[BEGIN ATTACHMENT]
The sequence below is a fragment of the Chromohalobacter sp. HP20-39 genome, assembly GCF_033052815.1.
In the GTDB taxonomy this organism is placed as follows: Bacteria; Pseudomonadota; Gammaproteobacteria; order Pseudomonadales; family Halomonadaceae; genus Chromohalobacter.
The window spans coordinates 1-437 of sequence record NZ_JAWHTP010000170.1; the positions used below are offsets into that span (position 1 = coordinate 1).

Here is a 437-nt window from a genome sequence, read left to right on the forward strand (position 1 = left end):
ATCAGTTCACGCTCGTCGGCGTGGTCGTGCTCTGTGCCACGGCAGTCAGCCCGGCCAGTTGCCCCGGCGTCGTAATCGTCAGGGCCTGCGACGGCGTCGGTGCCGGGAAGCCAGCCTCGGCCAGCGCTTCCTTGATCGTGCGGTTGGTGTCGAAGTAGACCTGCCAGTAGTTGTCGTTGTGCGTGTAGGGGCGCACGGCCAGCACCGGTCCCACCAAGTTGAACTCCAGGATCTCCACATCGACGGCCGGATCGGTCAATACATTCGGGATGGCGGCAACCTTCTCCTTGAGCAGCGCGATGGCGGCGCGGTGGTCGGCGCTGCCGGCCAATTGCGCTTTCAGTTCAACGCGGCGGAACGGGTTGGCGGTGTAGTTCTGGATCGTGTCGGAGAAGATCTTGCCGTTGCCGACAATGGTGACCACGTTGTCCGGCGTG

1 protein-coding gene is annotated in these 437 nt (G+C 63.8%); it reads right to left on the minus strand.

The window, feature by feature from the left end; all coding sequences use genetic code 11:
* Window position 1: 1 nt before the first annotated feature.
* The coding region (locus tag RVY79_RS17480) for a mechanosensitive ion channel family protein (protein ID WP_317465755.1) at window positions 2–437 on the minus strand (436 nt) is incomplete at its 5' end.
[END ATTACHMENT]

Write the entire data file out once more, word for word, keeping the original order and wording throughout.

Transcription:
The sequence below is a fragment of the Chromohalobacter sp. HP20-39 genome, assembly GCF_033052815.1.
In the GTDB taxonomy this organism is placed as follows: Bacteria; Pseudomonadota; Gammaproteobacteria; order Pseudomonadales; family Halomonadaceae; genus Chromohalobacter.
The window spans coordinates 1-437 of sequence record NZ_JAWHTP010000170.1; the positions used below are offsets into that span (position 1 = coordinate 1).

Here is a 437-nt window from a genome sequence, read left to right on the forward strand (position 1 = left end):
ATCAGTTCACGCTCGTCGGCGTGGTCGTGCTCTGTGCCACGGCAGTCAGCCCGGCCAGTTGCCCCGGCGTCGTAATCGTCAGGGCCTGCGACGGCGTCGGTGCCGGGAAGCCAGCCTCGGCCAGCGCTTCCTTGATCGTGCGGTTGGTGTCGAAGTAGACCTGCCAGTAGTTGTCGTTGTGCGTGTAGGGGCGCACGGCCAGCACCGGTCCCACCAAGTTGAACTCCAGGATCTCCACATCGACGGCCGGATCGGTCAATACATTCGGGATGGCGGCAACCTTCTCCTTGAGCAGCGCGATGGCGGCGCGGTGGTCGGCGCTGCCGGCCAATTGCGCTTTCAGTTCAACGCGGCGGAACGGGTTGGCGGTGTAGTTCTGGATCGTGTCGGAGAAGATCTTGCCGTTGCCGACAATGGTGACCACGTTGTCCGGCGTG

1 protein-coding gene is annotated in these 437 nt (G+C 63.8%); it reads right to left on the minus strand.

The window, feature by feature from the left end; all coding sequences use genetic code 11:
* Window position 1: 1 nt before the first annotated feature.
* The coding region (locus tag RVY79_RS17480) for a mechanosensitive ion channel family protein (protein ID WP_317465755.1) at window positions 2–437 on the minus strand (436 nt) is incomplete at its 5' end.